Should You Front-load Rest?

A leader I am coaching has a huge project with a deadline in a few months. He and his team have been working diligently to make progress including working 7 days a week. In some ways, it feels like writing a dissertation, except he has many meetings and other responsibilities too and cannot devote all of his time to the looming project. As time passes, he understandably has become more tired and is not experiencing the excitement of the project. He is not alone these days. The added stresses of COVID, economic uncertainty and polarization create a greater sense of exhaustion for many of us.

Experts suggest that rather than focusing on managing our time, we pay attention to managing our energy. While our instinct is to push through the tiredness and keep stretching ourselves, it is best to front-load rest and allow recovery. It is much more efficient to prevent fatigue than recovering from it later. This means before we allow ourselves to get to the burn-out stage we build in rest and rejuvenation. For example, we can start our day with exercise, reflection, breathing, connecting with our values and intentions or make time to connect with friends. We also need the basics of enough sleep, nourishing food and down-time.

Research with executives and in sports science have demonstrated that effective energy management is the rhythmic movement between energy expenditure (stress) and energy renewal (recovery). Stress can actually be a stimulus for growth. The problems come when we experience chronic stress without recovery which depletes energy and leads to burnout and hurts performance.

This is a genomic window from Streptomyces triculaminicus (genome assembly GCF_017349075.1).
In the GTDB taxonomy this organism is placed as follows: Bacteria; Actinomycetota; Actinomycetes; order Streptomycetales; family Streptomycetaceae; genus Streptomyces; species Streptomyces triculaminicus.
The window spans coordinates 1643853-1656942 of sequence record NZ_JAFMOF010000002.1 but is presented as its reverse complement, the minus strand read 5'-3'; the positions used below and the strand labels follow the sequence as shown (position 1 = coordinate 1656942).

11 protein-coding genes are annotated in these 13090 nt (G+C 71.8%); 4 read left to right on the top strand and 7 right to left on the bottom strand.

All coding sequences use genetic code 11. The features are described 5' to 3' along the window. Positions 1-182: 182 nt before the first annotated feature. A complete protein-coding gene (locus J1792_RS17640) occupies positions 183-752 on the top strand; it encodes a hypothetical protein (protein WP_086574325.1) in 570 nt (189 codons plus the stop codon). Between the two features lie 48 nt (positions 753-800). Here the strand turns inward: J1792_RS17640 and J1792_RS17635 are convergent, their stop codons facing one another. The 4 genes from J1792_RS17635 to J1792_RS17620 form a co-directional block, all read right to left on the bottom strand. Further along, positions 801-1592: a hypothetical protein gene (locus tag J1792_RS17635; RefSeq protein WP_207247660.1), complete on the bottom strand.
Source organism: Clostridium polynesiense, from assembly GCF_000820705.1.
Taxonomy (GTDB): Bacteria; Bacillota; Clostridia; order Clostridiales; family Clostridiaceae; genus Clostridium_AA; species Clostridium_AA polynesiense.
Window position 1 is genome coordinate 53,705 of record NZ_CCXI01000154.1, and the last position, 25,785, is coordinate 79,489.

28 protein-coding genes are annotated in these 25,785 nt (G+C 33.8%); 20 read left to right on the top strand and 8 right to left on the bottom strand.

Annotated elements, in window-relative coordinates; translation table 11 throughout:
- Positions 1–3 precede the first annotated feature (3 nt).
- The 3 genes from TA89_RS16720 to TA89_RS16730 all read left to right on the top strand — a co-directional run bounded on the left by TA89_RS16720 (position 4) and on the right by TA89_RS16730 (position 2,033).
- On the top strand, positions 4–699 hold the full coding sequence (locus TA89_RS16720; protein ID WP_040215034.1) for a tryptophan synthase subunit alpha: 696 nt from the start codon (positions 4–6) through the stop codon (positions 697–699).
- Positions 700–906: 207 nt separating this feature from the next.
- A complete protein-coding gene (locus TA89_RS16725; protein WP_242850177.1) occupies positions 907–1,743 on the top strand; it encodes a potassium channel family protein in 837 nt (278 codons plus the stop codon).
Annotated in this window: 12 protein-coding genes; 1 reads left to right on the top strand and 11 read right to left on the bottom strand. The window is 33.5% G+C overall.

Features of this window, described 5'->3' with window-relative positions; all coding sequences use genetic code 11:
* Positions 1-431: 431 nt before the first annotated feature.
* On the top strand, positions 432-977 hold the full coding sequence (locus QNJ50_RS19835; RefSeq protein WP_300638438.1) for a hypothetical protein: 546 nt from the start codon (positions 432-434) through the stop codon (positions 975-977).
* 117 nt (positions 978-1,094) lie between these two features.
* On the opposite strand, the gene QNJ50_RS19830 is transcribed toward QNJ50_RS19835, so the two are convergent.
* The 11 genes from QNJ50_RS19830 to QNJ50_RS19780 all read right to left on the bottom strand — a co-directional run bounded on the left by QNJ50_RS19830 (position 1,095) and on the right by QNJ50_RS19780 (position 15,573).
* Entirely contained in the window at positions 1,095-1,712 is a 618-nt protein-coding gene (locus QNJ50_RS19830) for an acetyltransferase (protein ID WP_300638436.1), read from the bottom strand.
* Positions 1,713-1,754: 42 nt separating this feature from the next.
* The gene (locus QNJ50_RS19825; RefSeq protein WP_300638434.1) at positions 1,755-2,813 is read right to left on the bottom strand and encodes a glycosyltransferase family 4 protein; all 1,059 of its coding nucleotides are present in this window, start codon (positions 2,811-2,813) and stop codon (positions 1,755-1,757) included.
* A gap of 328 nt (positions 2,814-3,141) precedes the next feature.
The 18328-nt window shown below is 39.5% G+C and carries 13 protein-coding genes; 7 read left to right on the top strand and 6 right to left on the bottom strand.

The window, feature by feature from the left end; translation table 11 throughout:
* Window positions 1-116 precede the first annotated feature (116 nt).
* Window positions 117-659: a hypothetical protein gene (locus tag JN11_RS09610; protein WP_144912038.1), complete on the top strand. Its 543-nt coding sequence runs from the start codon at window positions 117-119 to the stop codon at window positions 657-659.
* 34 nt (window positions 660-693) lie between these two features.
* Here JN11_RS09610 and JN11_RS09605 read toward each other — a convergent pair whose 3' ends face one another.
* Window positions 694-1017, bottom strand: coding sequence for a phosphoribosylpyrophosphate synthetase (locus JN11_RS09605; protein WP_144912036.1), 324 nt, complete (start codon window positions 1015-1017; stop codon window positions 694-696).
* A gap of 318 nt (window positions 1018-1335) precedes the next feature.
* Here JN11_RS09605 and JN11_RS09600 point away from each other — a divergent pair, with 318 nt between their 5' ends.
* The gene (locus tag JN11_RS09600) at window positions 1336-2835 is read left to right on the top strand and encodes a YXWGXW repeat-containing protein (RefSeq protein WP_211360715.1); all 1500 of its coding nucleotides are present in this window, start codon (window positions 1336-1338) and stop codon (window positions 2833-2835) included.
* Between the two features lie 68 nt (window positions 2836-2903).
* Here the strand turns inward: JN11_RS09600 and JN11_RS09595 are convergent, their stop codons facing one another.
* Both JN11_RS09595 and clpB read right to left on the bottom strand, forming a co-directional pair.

I try to encourage my college-age daughter, clients and myself to build in this rest even when it seems hard to make the time. When we build some of these habits they will support us during the challenging times.

Leaders need to model how they build in recovery. In addition, they need to encourage team members to take care of themselves with rest and rejuvenation. Too often, bosses say they respect people but are not aware of the costs or the time and energy required for projects and do not support people in taking rest. Leaders need to model their commitment to managing energy by taking time off themselves and asking team members how they are supporting themselves.

I know this is easier said than done. I have a long project list and many commitments. I have had to create habits such as building into my calendar time for exercise, reflection, time with friends and even time to watch a movie with family members.

Focus on what sustains your energy and build habits that support you. Model up-loading rest and encourage others in your life to do the same. Engage in conversations about how to build and manage energy to experience more joy and more productivity too.

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